To date, about 80% of their customers are Americans. In fact, Air Jamaica recognizes Kool Runnings as a top spot for island cuisine. When they were at the Memorial Drive location, patrons and staff from the nearby Hooters restaurant would buy food at Kool Runnings to eat with pitchers of beer while they watched sports at Hooters.

“One evening at about six or seven o’clock, one of the Hooters executives came in through our door… he said, ‘We have 28 tables over there, and 23 of them have your food,” said Tony, laughing.

It’s that kind of proof that assures the family that they’ve done the right thing.

Challenges met and overcome

The family was doing so well that it had operations in the food courts at North Lake Mall in Tucker and Gwinnett Place Mall in Duluth. Then the Great Recession hit, which meant less consumer spending and a sharp decline in patronage at malls.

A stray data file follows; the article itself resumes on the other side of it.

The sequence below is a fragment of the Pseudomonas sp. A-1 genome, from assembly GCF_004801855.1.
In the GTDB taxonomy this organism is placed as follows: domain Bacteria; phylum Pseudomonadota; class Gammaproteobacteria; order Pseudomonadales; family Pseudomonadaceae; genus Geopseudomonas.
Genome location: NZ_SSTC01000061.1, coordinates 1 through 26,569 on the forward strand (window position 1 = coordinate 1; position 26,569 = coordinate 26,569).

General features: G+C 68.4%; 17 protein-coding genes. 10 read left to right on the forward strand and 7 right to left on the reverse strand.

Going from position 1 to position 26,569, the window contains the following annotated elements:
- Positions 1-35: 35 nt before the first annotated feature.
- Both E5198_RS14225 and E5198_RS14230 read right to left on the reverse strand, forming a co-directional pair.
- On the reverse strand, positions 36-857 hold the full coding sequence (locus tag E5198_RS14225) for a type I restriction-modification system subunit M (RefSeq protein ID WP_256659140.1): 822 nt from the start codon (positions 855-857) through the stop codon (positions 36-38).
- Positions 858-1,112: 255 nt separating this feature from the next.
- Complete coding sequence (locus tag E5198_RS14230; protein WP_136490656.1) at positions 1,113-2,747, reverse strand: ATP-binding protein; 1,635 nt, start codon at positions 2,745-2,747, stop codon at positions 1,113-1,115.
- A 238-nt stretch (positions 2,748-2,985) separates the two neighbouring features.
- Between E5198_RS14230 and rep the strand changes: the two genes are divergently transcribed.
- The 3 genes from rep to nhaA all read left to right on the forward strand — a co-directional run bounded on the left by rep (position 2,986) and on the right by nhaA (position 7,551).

They closed their mall locations and focused on improvements at the main location, like a Sunday brunch buffet with music. Just as they were getting their groove back, another tragedy struck — COVID-19.

Unlike a lot of restaurants, Kool Runnings was able to stay open through the pandemic. Even with staffing shortages, the family persevered. “We worked hard every day and made sure everything got done,” said Marcia.

Once again, the business model changed. “We were used to most customers coming in to dine and then we became almost all carryout or delivery,” said Hinds.

Recently, of course, the prices have skyrocketed. “Some things we’re just not able to get,” said Tony.